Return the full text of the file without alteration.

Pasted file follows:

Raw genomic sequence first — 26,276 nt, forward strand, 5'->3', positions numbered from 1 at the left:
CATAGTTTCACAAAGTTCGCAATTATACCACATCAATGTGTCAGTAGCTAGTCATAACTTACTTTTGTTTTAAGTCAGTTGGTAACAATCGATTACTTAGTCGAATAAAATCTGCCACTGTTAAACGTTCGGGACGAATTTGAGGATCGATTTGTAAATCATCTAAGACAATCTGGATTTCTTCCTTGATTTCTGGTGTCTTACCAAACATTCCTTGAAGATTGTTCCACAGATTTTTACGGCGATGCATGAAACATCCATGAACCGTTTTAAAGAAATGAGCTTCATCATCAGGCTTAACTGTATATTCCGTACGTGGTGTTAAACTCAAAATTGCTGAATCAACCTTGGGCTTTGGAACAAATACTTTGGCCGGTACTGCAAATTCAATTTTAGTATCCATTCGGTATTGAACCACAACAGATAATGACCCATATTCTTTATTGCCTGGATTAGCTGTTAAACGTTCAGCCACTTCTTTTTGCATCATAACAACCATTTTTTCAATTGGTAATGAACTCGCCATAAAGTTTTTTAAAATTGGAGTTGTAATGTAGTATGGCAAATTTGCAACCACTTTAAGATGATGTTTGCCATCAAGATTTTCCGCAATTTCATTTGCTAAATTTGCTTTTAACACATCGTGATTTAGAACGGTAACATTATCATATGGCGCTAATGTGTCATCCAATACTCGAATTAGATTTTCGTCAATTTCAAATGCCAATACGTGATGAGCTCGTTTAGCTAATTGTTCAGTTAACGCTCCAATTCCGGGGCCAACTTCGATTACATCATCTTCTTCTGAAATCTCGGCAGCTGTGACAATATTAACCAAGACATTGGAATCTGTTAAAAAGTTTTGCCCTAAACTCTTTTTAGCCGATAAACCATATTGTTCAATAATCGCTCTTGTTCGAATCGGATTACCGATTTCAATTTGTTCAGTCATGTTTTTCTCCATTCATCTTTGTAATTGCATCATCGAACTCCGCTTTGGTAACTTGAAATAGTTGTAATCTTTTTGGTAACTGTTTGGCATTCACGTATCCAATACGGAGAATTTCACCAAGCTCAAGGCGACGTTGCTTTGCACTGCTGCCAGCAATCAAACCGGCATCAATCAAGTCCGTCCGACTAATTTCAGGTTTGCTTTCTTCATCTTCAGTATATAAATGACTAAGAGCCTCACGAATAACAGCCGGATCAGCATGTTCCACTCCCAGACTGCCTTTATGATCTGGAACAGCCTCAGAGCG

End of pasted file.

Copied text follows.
Raw genomic sequence first — 26,276 nt, forward strand, 5'->3', positions numbered from 1 at the left:
CATAGTTTCACAAAGTTCGCAATTATACCACATCAATGTGTCAGTAGCTAGTCATAACTTACTTTTGTTTTAAGTCAGTTGGTAACAATCGATTACTTAGTCGAATAAAATCTGCCACTGTTAAACGTTCGGGACGAATTTGAGGATCGATTTGTAAATCATCTAAGACAATCTGGATTTCTTCCTTGATTTCTGGTGTCTTACCAAACATTCCTTGAAGATTGTTCCACAGATTTTTACGGCGATGCATGAAACATCCATGAACCGTTTTAAAGAAATGAGCTTCATCATCAGGCTTAACTGTATATTCCGTACGTGGTGTTAAACTCAAAATTGCTGAATCAACCTTGGGCTTTGGAACAAATACTTTGGCCGGTACTGCAAATTCAATTTTAGTATCCATTCGGTATTGAACCACAACAGATAATGACCCATATTCTTTATTGCCTGGATTAGCTGTTAAACGTTCAGCCACTTCTTTTTGCATCATAACAACCATTTTTTCAATTGGTAATGAACTCGCCATAAAGTTTTTTAAAATTGGAGTTGTAATGTAGTATGGCAAATTTGCAACCACTTTAAGATGATGTTTGCCATCAAGATTTTCCGCAATTTCATTTGCTAAATTTGCTTTTAACACATCGTGATTTAGAACGGTAACATTATCATATGGCGCTAATGTGTCATCCAATACTCGAATTAGATTTTCGTCAATTTCAAATGCCAATACGTGATGAGCTCGTTTAGCTAATTGTTCAGTTAACGCTCCAATTCCGGGGCCAACTTCGATTACATCATCTTCTTCTGAAATCTCGGCAGCTGTGACAATATTAACCAAGACATTGGAATCTGTTAAAAAGTTTTGCCCTAAACTCTTTTTAGCCGATAAACCATATTGTTCAATAATCGCTCTTGTTCGAATCGGATTACCGATTTCAATTTGTTCAGTCATGTTTTTCTCCATTCATCTTTGTAATTGCATCATCGAACTCCGCTTTGGTAACTTGAAATAGTTGTAATCTTTTTGGTAACTGTTTGGCATTCACGTATCCAATACGGAGAATTTCACCAAGCTCAAGGCGACGTTGCTTTGCACTGCTGCCAGCAATCAAACCGGCATCAATCAAGTCCGTCCGACTAATTTCAGGTTTGCTTTCTTCATCTTCAGTATATAAATGACTAAGAGCCTCACGAATAACAGCCGGATCAGCATGTTCCACTCCCAGACTGCCTTTATGATCTGGAACAGCCTCAGAGCG